This post is one of a four-part series on college student mental health. The other posts in this series are:
- College Students of Color: Overcoming Racial Disparities and Discrimination
- International College Students: Challenges and Solutions
- The Challenges of First-Generation College Students
College is a time when many students develop a stronger sense of identity as they adjust to campus life, navigate academics, develop and nurture close friendships and romantic relationships, and become productive members of the community.
Even with an improved understanding and acceptance of LGBTQ individuals in our culture, the transition to college can be a challenging time for many LGBTQ students. For many students, college seems like the right time to come out. But this process can be stressful, with fears of rejection from peers, family, and their community at home.
Challenges for LGBTQ College Students
We often think of college campuses as idealized places of acceptance, inclusion, and safety. Too often, however, this is not the case. Recent studies show that LGBTQ students:
- Are targets of harassment. Three in four LGBTQ students report some form of verbal or sexual harassment and/or violence.
- Fear for their physical safety.
- Are more likely to experience mental health concerns. This includes depression, anxiety, substance use disorders, PTSD, self-injury, and suicidal thinking and behavior.
- Withdraw from peers and family.
- Suffer from low self-esteem.
- Struggle with body image and eating disorders.
- Have academic difficulties. This includes increased rates of LGBTQ students taking leaves of absence and dropping out of school.
Campus Policies and Practices Often Do Not Help
To complicate matters, many college policies and practices on campuses have not helped to improve the challenges many LGBTQ students already face.
- On-campus housing tends to be binary-centered. This forces many who do not identify as strictly male or female to live alone or leave campus.
- LGBTQ students may not always have the choice to live with a roommate who is also LGBTQ, or comfortable having an LGBTQ roommate.
- LGBTQ students can face bias and unequal opportunities in certain academic disciplines, including science, technology, engineering, and math.
- Micro-aggressions can be common by both faculty and non-LGBTQ students.
What Can Be Done to Help?
The promotion of acceptance, understanding, and the well-being of LGBTQ students has two components: what LGBTQ students can do for themselves, and what LGBTQ allies can do to help make campuses more welcoming and inclusive.
Let’s consider each of these separately. But remember, these two processes need to be linked. What students do for themselves needs to be supported by allies on campuses – peers, faculty, coaches, medical professionals on campus, counselors and advisors, and the college administration.
What Can LGBTQ Students Do?
- Engage in peer support groups.
- Participate in gay-straight alliances on campus.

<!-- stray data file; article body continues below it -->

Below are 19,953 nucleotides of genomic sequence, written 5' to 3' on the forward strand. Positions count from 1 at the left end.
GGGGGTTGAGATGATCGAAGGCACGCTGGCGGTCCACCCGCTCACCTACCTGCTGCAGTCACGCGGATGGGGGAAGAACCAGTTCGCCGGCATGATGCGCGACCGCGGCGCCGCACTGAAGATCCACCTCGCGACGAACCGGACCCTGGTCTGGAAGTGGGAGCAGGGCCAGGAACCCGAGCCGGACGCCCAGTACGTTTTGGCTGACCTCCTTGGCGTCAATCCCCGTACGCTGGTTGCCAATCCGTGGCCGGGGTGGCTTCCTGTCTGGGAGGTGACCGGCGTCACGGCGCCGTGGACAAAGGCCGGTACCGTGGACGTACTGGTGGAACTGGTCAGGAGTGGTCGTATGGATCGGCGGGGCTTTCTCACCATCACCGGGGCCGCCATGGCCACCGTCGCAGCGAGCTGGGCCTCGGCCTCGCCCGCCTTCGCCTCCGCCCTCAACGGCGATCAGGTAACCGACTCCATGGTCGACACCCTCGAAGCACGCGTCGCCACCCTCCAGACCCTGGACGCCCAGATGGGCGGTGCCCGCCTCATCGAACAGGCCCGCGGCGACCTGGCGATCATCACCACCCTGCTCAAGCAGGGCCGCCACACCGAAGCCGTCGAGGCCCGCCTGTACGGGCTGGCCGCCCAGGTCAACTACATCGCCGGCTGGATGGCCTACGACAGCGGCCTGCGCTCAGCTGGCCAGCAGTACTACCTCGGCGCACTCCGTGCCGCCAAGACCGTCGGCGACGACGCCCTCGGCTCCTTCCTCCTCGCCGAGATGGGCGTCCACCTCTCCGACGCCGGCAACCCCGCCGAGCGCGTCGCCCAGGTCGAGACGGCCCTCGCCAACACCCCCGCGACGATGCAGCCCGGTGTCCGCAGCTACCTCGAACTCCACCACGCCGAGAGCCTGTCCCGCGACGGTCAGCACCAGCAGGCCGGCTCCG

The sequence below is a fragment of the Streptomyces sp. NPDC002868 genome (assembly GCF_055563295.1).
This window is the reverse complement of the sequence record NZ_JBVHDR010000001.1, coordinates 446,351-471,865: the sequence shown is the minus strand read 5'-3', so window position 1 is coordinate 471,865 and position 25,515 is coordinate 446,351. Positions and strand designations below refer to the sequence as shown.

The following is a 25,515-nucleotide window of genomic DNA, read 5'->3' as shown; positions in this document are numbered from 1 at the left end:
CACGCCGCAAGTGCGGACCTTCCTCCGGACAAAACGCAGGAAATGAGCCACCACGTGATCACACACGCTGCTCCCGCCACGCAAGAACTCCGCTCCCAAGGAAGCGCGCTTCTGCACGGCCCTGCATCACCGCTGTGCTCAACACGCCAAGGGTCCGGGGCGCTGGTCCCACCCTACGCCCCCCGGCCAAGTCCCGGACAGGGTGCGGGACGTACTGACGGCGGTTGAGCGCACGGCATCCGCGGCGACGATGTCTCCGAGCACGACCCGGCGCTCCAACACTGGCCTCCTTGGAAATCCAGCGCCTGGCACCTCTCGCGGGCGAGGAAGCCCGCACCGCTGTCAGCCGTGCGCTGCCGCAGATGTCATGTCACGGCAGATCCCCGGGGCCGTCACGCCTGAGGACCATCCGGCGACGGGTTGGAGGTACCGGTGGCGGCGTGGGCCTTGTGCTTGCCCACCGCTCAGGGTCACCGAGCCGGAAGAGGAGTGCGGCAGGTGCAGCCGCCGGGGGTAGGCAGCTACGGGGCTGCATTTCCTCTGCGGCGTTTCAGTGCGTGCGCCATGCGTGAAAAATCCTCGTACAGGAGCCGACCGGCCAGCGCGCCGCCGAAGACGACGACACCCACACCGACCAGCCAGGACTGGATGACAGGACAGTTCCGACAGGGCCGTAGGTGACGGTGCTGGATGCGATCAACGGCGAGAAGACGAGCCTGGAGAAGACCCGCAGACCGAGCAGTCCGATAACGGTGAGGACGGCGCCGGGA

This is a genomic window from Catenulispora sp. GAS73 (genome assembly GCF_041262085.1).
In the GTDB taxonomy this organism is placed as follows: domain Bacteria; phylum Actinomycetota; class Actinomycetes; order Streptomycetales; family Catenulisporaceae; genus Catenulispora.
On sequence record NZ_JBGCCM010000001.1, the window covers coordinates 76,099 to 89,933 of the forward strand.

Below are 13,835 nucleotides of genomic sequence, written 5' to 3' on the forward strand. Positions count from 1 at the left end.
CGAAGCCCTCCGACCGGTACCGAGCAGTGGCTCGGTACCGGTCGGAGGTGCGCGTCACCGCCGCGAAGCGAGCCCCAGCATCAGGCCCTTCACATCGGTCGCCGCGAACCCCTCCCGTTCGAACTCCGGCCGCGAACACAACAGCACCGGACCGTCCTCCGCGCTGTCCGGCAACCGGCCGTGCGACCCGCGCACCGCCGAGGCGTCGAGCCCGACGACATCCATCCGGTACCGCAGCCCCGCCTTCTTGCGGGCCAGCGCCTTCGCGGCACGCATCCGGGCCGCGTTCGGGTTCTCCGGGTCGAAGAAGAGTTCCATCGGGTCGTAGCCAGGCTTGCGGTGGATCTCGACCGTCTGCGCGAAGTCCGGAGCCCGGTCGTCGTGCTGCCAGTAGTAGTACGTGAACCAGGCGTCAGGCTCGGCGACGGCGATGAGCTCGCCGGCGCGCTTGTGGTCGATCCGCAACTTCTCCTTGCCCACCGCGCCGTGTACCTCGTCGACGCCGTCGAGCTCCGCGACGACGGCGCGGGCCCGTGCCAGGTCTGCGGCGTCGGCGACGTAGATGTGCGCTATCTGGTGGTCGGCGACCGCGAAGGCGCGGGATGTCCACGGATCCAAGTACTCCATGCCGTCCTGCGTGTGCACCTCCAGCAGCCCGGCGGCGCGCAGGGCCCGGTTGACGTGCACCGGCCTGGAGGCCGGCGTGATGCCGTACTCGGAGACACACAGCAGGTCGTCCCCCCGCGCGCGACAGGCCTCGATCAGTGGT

- Become active in student leadership roles to influence policies that are more affirmative.
- Seek individual confidential counseling for mental health issues.
- Make a relationship with an LGBTQ-sensitive mentor for navigating college life.
- Develop and participate in student groups and engage proactively in advocating for cultural changes on campus.
- Write a column for school newspapers about LGBTQ life on campus, informing students on where to get medical information specific to LGBTQ people, and sharing personal anonymous stories about experiences on campus.
- For those returning home to non-supportive families, seek out organizations locally that help parents deal with and accept their young adults. Some parents may need guidance to help accept them for whom they are.
What Can LGBTQ Allies Do?
- Listen and be open-minded. Learn about the range of sexualities and gender identities included in the LGBTQ spectrum. You can ask questions, but be respectful.
- Confront your own biases. Interrogate the prejudices or pre-conceived ideas you might be holding onto.
- Don’t assume. Don’t assume all of your friends, peers, or students are straight. Similarly, try not to make assumptions about others’ preferred pronouns.
- Treat all people with respect.
- Support your underrepresented peers. If you hear someone say something offensive or hurtful to or about the LGBTQ community, use your privilege and speak up.
- Use the correct pronouns. Be sensitive about the experience of your peers or students. If someone asked to be identified by certain pronouns, respect that and use those identifiers.
- Advocate for better policies for LGBTQ students at your school. These might include LGBTQ-specific counseling, fair housing policies, and sensitivity training for faculty and advisors.
It is everyone’s responsibility to make college campuses open and welcoming of diversity. It’s also important that while we are focusing on LGBTQ students on campuses, many of these tips can be used by folks at home in families, in spiritual groups, by coaches, and by community leaders. We are all in this together.
Compared with previous generations, there has been greater acceptance of LGBTQ individuals, but we still have a long way to go to help them feel safe, appreciated, accepted, and included.
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